Wednesday, December 29, 2010

Replication Fall Offs

The replication of experimental results is a fundamental part of the scientific process. If you get some interesting results, someone else should try it too, to make sure what you got wasn't just a fluke. The Truth Wears Off: Is there something wrong with the scientific method? in the New Yorker documents many examples of scientific research in which there was an initial report of significance, followed by a sequence of replication attempts which yielded poor confirmation. Many of these cases were in medicine and psychology, fields in which experimental trials are extremely difficult and expensive.
This really isn't surprising at all. Scientific research is now a major industry. Thousands upon thousands of people are out there racking their brains to come up with new results. Each individual may try and discard dozens or hundreds of ideas before stumbling across something interesting and apparently significant. Now let's imagine a million people around the world are flipping coins every day. On some days, some of the flippers will get a very skewed outcome. A tiny number of people might even get a skewed result several days in a row. But if they keep trying to "replicate" their results, they will eventually find that the significance falls off due to a regression toward the mean. Alas, despite all the training and talent that goes into science, most of the novel ideas researchers try out will not end up being significant. But when thousands of insignificant ideas are tested, a small percentage will end up looking good - initially. Researchers are paid to get results, they will keep trying new ideas until they get a skewed result. But was that result truly significant, or was it just a statistical fluke? There are billions of circuit elements following Ohm's law in the computer I'm typing this with - that's not a statistical fluke. Some scientific results have been tested and replicated an astronomical number of times, especially when they prove useful in technology. But it shouldn't be surprising if difficult experiments - especially involving complicated living organisms - often prove to be disappointing despite some initial promise.
The Journal of Irreproducible Results collects science humor. Some of the examples in the New Yorker article aren't too funny however, especially in the medical field.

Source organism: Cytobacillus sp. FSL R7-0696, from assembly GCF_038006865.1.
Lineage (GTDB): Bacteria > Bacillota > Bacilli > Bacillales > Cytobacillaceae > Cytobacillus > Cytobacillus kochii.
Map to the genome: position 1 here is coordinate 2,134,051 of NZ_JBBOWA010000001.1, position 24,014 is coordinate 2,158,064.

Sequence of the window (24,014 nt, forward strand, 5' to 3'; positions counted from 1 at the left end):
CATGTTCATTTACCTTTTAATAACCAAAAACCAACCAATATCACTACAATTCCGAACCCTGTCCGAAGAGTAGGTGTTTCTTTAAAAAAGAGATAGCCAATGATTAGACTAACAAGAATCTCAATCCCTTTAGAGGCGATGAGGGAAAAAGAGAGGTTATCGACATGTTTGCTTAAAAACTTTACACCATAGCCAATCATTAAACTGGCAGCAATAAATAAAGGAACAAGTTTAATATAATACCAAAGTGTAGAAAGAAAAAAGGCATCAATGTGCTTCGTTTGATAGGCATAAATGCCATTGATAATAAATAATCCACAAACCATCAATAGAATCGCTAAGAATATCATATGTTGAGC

Tuesday, December 28, 2010

Human Activity and Fires

Humans cause fires, right? Only You Can Prevent Forest Fires! It might seem that in places and times with less human presence and activity there should be fewer fires. But there is now evidence to the contrary: The Burning Issue in Science reports that evidence from Antarctic ice cores shows declining levels of fire in the Southern Hemisphere until the 1600's, followed by a dramatic peak in the 1800's and now unprecedented low levels of burning.

Sunday, December 26, 2010

Origins of Life at Higher Temperatures

Modern biology depends on an intricate web of chemical reactions, many of which are vastly accelerated by enzymes, which themselves are typically large molecules made by complicated machinery. How did this extraordinary network manage to evolve from a nonliving environment? This paper in PNAS, The Impact of temperature on the time required for the establishment of primordial biochemistry, and for the evolution of enzymes, points out in that many important biochemical reactions proceed much faster in higher temperature environments, which might have been typical in the early earth.

Monday, December 13, 2010


I've been scuba diving at Sipidan in Malaysia for five weeks now. Some of the highlights have included: swimming in the middle of school of 80 bumphead parrotfish, helping my dive guide Niger rescue a sea turtle which had a rope tied to its arms (today), watching two tiny (3 cm) cuttlefish apparently gobbling up even tinier shrimp by shooting out a long thin retractable tentacle out from the midst of their other tentacles (yesterday).
Allister Lee's blog Aquatastic has lots of nice pictures of Sipidan.

Saturday, December 11, 2010

Money Spoils the Fun

People will do some things just for the fun of it. What happens if you provide a financial reward for the same task? The task in this case is to try to press a button exactly 5 seconds after a cue. This study shows that that the financial reward can undermine the appeal of a task people will do for fun: Neural basis of the undermining effect of monetary reward on intrinsic motivation and Removing financial incentives demotivates the brain

Friday, December 10, 2010

Entanglement at High Temperature

Entanglement is one of the most characteristic attributes of "quantum weirdness". Entangled systems are usually microscopic and low temperature. But when the system is not in thermal equilibrium, it should be possible to create entanglement at higher temperatures. Applications may include photosynthesis and perhaps even practical devices some day. See Quantum physics: Hot entanglement in Nature.

Tuesday, December 07, 2010

Is there a problem with Quantum Theory?

Jeremy Bernstein recounts the history of controversies in the interpretation of quantum theory in the preprint Dear Fellow Quantum Mechanics. In particular to we need to take a quantum/probabilistic view of past events as well as future ones? Creepy.